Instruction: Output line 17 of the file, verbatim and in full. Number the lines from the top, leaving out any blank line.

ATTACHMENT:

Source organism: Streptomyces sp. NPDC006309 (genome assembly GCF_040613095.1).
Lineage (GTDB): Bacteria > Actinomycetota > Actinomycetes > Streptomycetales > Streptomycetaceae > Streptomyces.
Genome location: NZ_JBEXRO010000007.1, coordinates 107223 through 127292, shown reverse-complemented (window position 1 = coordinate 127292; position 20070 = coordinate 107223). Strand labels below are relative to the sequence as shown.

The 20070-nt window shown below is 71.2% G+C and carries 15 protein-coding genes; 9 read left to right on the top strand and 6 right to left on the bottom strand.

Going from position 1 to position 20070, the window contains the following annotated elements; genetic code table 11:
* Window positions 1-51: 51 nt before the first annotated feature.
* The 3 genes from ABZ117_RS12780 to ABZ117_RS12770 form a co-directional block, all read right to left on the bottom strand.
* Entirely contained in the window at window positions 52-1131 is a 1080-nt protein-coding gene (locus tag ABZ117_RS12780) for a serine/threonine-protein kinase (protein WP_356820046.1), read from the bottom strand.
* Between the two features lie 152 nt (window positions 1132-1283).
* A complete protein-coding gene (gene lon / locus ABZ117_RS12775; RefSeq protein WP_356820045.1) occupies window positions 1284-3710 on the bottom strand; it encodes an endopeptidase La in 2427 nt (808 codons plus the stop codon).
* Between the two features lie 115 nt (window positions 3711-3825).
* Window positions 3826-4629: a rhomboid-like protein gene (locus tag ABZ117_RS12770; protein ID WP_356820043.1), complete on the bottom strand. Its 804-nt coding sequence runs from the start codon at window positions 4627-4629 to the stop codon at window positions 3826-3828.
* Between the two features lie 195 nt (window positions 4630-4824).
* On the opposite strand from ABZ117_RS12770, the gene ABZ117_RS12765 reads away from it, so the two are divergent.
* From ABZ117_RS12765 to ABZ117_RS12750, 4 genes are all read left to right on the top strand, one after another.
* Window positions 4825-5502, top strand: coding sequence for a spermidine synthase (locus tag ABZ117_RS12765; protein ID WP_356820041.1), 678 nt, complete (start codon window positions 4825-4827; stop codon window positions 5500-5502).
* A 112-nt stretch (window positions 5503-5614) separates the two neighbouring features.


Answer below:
* A 112-nt stretch (window positions 5503-5614) separates the two neighbouring features.